President Trump delivered a fiery performance to his base on Tuesday during a rally in Phoenix that featured tirades against the media, attacks on incumbent Republicans and threats to shake up long-standing procedures on Capitol Hill as he reprised many of his campaign themes.

Trump dedicated a lengthy portion of the campaign-style rally to venting his frustrations with the way reporters covered his response to recent racial violence in Charlottesville, Va., just one day after drawing praise for a unifying address to the nation on Monday.

"The words were perfect," Trump said of the two statements and one news conference he delivered in response to the white supremacist demonstration in Charlottesville that grew violent on Aug. 12. Trump suffered intense criticism for claiming, on the day of the protests, that "many sides" bore responsibility for the clash that claimed the life of a counter-protester.

But the statement Trump read back to the raucous crowd on Tuesday did not contain the two most controversial words in his initial statement, and what followed was a lengthy relitigation of the statements that caused so much heartache for the administration and for congressional Republicans just one week earlier.

"Here's what I said...'We're closely following the terrible events unfolding in Charlottesville, Virginia.' This is me speaking. 'We condemn in the strongest possible terms this egregious display of hatred, bigotry, and violence.' That's me speaking on Saturday right after the events. So I'm condemning the strongest possible terms — egregious display of hatred, bigotry, violence,'" Trump said as he read back portions of his past statements on Charlottesville.

"They had it on initially, but then when they talked, 'He didn't say it fast enough? He didn't do it on time. Why did it take a day? He must be a racist,'" Trump added as he lamented the negative coverage of his remarks.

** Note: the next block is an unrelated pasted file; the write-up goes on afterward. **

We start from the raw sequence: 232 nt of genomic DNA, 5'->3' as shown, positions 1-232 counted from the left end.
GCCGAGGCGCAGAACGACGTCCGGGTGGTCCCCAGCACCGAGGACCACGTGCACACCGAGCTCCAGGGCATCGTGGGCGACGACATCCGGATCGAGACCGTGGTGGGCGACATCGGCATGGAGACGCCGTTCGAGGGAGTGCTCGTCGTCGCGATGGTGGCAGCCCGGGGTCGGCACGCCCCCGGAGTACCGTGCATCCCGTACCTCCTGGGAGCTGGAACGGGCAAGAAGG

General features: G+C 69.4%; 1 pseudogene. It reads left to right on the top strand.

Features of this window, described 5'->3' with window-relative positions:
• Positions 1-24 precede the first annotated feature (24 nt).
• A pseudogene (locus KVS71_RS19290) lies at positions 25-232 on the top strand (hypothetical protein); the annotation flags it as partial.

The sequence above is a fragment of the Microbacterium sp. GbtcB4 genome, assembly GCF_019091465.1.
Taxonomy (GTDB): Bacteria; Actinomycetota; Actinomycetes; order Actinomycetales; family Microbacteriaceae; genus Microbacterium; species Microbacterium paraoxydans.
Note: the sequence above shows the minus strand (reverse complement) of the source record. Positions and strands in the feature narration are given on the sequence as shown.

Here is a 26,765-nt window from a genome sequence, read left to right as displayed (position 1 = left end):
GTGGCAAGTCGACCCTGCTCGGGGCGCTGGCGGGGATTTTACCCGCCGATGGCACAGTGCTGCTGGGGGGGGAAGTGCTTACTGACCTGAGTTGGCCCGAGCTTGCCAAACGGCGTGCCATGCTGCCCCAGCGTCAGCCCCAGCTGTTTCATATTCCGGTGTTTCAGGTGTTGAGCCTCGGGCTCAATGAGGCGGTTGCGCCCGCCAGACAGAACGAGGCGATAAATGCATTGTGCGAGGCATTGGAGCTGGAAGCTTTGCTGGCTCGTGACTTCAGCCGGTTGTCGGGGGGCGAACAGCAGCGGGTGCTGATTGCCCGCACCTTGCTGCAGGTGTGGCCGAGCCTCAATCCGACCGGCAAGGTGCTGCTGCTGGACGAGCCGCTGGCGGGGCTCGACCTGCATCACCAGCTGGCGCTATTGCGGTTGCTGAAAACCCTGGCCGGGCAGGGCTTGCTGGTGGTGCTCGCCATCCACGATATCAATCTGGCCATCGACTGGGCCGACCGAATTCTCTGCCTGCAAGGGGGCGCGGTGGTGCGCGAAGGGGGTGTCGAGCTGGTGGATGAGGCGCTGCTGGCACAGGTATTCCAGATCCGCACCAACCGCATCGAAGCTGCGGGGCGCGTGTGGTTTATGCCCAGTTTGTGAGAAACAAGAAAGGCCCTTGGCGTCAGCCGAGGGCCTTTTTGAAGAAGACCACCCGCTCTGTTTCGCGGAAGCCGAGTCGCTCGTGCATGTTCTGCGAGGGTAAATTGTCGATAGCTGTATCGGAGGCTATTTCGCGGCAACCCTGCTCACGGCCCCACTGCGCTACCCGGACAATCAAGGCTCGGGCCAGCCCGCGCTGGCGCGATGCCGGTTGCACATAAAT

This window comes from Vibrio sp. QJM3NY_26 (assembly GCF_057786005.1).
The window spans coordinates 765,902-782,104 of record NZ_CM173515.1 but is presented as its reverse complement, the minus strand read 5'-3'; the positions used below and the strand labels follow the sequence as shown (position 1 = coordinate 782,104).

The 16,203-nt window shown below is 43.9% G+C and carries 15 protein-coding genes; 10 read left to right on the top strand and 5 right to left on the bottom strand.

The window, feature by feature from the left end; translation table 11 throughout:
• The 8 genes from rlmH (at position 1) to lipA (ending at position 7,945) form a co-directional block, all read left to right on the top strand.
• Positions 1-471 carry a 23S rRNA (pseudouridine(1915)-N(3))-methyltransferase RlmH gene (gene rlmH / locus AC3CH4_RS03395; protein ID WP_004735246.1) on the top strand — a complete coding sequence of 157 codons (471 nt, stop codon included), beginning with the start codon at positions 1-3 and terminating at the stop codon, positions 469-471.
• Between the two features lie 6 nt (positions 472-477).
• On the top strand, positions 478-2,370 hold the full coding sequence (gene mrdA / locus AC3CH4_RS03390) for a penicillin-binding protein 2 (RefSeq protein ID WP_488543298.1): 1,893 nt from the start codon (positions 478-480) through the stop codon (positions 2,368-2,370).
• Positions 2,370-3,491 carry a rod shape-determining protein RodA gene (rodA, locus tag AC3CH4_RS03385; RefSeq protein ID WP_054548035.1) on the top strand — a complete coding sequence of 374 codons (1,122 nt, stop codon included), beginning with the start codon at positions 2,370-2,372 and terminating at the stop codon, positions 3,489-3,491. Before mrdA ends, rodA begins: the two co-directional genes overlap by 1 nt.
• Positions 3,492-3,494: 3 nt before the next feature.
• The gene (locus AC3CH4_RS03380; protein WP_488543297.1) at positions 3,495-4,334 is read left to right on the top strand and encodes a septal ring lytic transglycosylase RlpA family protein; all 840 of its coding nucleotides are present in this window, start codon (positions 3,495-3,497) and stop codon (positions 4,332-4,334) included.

The president's rally in Phoenix on Tuesday included a heavy dose of his trademark vitriol toward the media, including attacks aimed specifically at CNN, ABC and The Washington Post. Trump took particular offense to the way those outlets covered the fallout from Charlottesville.

"The only people giving a platform to these hate groups is the media itself and the fake news," Trump said.

The president aired his frustration with congressional Republicans' inability to make progress on his legislative agenda, and he renewed his calls to scrap a procedural rule that requires most major pieces of legislation in the Senate to attract 60 votes rather than a simple majority in order to proceed.

"We have to get rid of what's called the filibuster rule. We have to," Trump told the thousands of supporters who braved the heat to attend his rally in Phoenix. "If we don't, the Republicans will never get anything passed."

"We have to get rid of the filibuster rule right now. We have 60 votes and we have 52 Republicans. That means that eight Democrats are controlling all of this legislation," Trump said. "If we don't, the Republicans will never get anything passed."

Turning to his foreign policy agenda, Trump signaled tensions between the U.S. and North Korea could be easing in the wake of Pyongyang's abandonment of threats against the American territory of Guam.

"Kim Jong Un, I respect the fact that I believe he is starting to respect us," Trump said of the North Korean dictator. "And maybe — probably not, but maybe — something positiive can come about."

Neither McCain nor Sen. Jeff Flake, Arizona's two Republican senators, attended the rally in Phoenix on Tuesday.

But Trump referred to his grievances with both men, attacking McCain specifically for casting the decisive vote last month in the GOP's latest unsuccessful attempt to repeal Obamacare.

"Nobody wants me to talk about your other senator, who's weak on border, weak on crime, so I won't talk about it," Trump said of Flake, with whom he has long sparred. "Nobody wants me to talk about him. Nobody knows who the hell he is."

Trump also flouted his White House's claim that former Maricopa County Sheriff Joe Arpaio would not be a topic of discussion at the rally on Tuesday when he hinted that he could soon pardon the embattled official.

"I'll make a prediction. I think he's going to be just fine," Trump said of Arpaio, who is awaiting sentencing after a judge held him in contempt.

Arpaio was accused of defying a judge's orders to stop detaining Hispanic citizens solely on the suspicion that they were undocumented.

After Trump told Fox News earlier this month that he has seriously considered pardoning Apraio, a longtime supporter of his, the timing of his trip to Arizona stoked speculation that the controversial pardon would come on Tuesday. The White House said earlier Tuesday that Trump would not grant the pardon during this rally in Phoenix, and Arpaio later confirmed that he would not attend the speech.

"I don't want to do it tonight because I don't want to cause controversy," Trump said during the rally. "But Sheriff Joe can feel good."